I have written this code:

char message[4];
memcpy(message, &delta, 4);

Wire.write(message, 4);

When I try to compile I get this warning:

warning: invalid conversion from ‘char*’ to ‘const uint8_t* {aka const unsigned char*}’ [-fpermissive]
   Wire.write(message, 4);

Also followed by this note:

In file included from main.ino:5:0:
/usr/share/arduino/libraries/Wire/Wire.h:61:20: note:   initializing argument 1 of ‘virtual size_t TwoWire::write(const uint8_t*, size_t)’
     virtual size_t write(const uint8_t *, size_t);

I do not understand what is wrong?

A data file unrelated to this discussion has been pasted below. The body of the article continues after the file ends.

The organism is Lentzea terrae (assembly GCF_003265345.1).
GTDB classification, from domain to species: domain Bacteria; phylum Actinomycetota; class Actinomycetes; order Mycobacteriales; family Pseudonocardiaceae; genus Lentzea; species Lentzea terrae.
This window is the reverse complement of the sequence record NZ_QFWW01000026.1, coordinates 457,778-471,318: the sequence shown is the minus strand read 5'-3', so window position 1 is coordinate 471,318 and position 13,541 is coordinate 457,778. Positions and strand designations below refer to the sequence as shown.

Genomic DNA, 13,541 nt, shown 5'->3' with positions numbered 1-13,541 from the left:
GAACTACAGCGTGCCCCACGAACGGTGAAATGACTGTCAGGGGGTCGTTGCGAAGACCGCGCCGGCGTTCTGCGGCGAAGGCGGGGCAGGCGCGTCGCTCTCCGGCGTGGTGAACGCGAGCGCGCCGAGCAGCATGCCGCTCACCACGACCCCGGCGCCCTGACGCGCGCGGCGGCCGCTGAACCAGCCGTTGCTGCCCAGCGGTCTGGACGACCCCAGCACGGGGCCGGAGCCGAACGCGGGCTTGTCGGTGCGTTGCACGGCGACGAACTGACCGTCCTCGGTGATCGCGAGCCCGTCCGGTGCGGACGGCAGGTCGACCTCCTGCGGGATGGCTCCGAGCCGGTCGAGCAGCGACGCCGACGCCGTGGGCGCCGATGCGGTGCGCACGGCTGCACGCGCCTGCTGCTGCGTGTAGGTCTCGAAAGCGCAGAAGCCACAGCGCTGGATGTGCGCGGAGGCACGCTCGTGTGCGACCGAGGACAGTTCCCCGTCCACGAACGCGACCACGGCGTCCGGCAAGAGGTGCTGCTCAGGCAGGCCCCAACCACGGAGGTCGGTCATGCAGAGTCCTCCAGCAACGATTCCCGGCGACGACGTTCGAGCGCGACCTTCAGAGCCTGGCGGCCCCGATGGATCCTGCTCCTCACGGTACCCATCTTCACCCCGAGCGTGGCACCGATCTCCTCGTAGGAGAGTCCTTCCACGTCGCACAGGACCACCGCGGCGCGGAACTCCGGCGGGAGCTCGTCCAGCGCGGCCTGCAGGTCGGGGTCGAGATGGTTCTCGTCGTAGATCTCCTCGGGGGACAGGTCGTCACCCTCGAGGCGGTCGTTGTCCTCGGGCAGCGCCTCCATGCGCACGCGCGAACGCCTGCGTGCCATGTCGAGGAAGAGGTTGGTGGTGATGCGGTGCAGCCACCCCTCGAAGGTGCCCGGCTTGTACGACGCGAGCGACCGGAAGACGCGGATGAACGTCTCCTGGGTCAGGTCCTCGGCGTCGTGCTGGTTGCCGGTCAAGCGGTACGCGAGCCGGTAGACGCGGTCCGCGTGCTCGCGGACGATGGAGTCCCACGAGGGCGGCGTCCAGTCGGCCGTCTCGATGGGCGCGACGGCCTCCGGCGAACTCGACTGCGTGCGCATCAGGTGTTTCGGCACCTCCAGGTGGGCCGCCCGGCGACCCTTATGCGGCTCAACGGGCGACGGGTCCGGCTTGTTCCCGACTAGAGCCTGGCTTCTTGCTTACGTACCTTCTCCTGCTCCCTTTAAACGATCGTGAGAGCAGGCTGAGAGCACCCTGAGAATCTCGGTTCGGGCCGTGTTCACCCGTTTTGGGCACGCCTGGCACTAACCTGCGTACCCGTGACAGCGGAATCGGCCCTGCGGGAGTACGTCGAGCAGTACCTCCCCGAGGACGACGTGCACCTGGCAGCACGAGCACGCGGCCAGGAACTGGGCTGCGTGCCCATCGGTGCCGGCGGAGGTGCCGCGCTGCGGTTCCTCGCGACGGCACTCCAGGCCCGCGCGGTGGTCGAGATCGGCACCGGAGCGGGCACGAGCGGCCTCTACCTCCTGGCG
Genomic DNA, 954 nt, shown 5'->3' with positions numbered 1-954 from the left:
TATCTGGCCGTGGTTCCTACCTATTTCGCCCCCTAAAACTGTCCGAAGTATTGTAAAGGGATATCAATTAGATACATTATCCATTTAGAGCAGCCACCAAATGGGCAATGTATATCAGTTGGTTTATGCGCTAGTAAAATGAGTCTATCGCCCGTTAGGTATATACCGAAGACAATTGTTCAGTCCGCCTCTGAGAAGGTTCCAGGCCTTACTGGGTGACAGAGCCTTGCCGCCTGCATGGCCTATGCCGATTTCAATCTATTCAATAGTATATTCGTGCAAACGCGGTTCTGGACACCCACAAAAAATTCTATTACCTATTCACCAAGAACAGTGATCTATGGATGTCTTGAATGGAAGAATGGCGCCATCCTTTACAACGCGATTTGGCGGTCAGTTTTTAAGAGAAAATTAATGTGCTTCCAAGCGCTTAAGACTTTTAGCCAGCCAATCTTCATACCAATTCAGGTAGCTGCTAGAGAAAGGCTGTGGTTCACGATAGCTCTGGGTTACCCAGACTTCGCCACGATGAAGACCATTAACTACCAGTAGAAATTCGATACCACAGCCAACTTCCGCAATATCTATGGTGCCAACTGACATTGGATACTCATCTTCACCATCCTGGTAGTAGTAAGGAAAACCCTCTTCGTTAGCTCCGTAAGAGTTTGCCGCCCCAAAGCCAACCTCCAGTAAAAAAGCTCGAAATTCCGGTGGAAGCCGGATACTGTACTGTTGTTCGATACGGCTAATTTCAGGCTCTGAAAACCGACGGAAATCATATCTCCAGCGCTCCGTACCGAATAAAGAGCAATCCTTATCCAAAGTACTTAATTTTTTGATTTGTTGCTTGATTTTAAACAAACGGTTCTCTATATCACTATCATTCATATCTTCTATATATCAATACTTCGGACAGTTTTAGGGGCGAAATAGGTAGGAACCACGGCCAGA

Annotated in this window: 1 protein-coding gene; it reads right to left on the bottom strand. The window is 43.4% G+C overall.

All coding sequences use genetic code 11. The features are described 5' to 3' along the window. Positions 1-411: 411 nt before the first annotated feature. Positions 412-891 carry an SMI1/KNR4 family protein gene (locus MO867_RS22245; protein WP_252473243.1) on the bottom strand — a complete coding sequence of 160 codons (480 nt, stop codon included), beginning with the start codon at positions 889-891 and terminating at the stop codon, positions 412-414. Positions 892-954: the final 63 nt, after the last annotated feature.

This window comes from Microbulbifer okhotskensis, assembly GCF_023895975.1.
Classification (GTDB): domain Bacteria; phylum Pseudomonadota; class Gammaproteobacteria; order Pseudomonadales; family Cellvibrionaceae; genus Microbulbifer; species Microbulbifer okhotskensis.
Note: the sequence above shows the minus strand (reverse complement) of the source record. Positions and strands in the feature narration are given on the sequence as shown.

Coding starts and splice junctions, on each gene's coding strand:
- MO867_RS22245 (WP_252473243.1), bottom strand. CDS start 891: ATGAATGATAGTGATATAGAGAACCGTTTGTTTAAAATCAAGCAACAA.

1 Answer 1



Wire.write((const uint8_t*) message, 4);

I.e., cast it to the correct type, uint8_t and char are the same (at least on Arduino and for this example, as you do not char about unsigned/signed values).

(see also the comment of the busybee below, for using the cleaner C++ cast).

  • But if they are the same, why is it complaining?
    – user88434
    Commented Jan 13, 2023 at 2:22
  • 1
    @user88434 Because C++ is a language with a kind of stronger type system, and by purpose the warning is enabled during compilation. You as the programmer need to make clear that you change the interpretation of the bytes. -- BTW, the clean solution would not use a C cast, but a C++ cast, for example Wire.write(reinterpret_cast<uint8_t*>(message), 4);. Commented Jan 13, 2023 at 7:54

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